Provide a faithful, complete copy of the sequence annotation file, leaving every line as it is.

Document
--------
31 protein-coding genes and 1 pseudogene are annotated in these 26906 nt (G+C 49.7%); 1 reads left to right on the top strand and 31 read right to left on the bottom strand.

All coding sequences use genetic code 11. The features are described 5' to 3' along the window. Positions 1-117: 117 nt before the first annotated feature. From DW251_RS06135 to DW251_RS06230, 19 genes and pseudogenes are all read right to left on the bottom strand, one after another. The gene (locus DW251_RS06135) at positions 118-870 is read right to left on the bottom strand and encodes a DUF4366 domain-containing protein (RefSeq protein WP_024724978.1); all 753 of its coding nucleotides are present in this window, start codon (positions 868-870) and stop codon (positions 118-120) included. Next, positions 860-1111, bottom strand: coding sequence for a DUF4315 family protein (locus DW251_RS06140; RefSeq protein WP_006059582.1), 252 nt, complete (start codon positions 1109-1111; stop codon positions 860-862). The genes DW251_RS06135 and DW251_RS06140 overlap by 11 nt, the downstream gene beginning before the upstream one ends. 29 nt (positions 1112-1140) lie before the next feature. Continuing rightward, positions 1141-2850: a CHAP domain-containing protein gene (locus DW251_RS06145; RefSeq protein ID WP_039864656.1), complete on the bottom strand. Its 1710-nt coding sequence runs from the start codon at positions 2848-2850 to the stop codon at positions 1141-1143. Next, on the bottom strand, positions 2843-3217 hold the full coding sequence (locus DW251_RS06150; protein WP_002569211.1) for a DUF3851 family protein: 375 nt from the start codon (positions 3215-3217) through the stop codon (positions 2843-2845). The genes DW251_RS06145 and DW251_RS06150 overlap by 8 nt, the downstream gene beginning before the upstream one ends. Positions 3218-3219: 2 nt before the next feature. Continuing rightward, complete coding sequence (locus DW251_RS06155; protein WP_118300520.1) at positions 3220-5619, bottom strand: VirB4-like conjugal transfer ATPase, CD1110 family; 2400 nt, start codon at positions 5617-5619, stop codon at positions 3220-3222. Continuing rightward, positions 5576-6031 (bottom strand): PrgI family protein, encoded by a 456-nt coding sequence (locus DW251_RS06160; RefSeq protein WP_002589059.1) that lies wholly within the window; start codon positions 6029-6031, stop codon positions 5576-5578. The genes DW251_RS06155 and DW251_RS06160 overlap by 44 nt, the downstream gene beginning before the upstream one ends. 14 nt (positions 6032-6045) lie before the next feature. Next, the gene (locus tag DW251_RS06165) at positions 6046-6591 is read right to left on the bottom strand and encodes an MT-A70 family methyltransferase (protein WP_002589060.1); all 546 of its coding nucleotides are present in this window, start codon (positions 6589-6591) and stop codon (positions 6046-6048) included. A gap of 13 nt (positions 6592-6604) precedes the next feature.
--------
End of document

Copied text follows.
31 protein-coding genes and 1 pseudogene are annotated in these 26906 nt (G+C 49.7%); 1 reads left to right on the top strand and 31 read right to left on the bottom strand.

All coding sequences use genetic code 11. The features are described 5' to 3' along the window. Positions 1-117: 117 nt before the first annotated feature. From DW251_RS06135 to DW251_RS06230, 19 genes and pseudogenes are all read right to left on the bottom strand, one after another. The gene (locus DW251_RS06135) at positions 118-870 is read right to left on the bottom strand and encodes a DUF4366 domain-containing protein (RefSeq protein WP_024724978.1); all 753 of its coding nucleotides are present in this window, start codon (positions 868-870) and stop codon (positions 118-120) included. Next, positions 860-1111, bottom strand: coding sequence for a DUF4315 family protein (locus DW251_RS06140; RefSeq protein WP_006059582.1), 252 nt, complete (start codon positions 1109-1111; stop codon positions 860-862). The genes DW251_RS06135 and DW251_RS06140 overlap by 11 nt, the downstream gene beginning before the upstream one ends. 29 nt (positions 1112-1140) lie before the next feature. Continuing rightward, positions 1141-2850: a CHAP domain-containing protein gene (locus DW251_RS06145; RefSeq protein ID WP_039864656.1), complete on the bottom strand. Its 1710-nt coding sequence runs from the start codon at positions 2848-2850 to the stop codon at positions 1141-1143. Next, on the bottom strand, positions 2843-3217 hold the full coding sequence (locus DW251_RS06150; protein WP_002569211.1) for a DUF3851 family protein: 375 nt from the start codon (positions 3215-3217) through the stop codon (positions 2843-2845). The genes DW251_RS06145 and DW251_RS06150 overlap by 8 nt, the downstream gene beginning before the upstream one ends. Positions 3218-3219: 2 nt before the next feature. Continuing rightward, complete coding sequence (locus DW251_RS06155; protein WP_118300520.1) at positions 3220-5619, bottom strand: VirB4-like conjugal transfer ATPase, CD1110 family; 2400 nt, start codon at positions 5617-5619, stop codon at positions 3220-3222. Continuing rightward, positions 5576-6031 (bottom strand): PrgI family protein, encoded by a 456-nt coding sequence (locus DW251_RS06160; RefSeq protein WP_002589059.1) that lies wholly within the window; start codon positions 6029-6031, stop codon positions 5576-5578. The genes DW251_RS06155 and DW251_RS06160 overlap by 44 nt, the downstream gene beginning before the upstream one ends. 14 nt (positions 6032-6045) lie before the next feature. Next, the gene (locus tag DW251_RS06165) at positions 6046-6591 is read right to left on the bottom strand and encodes an MT-A70 family methyltransferase (protein WP_002589060.1); all 546 of its coding nucleotides are present in this window, start codon (positions 6589-6591) and stop codon (positions 6046-6048) included. A gap of 13 nt (positions 6592-6604) precedes the next feature.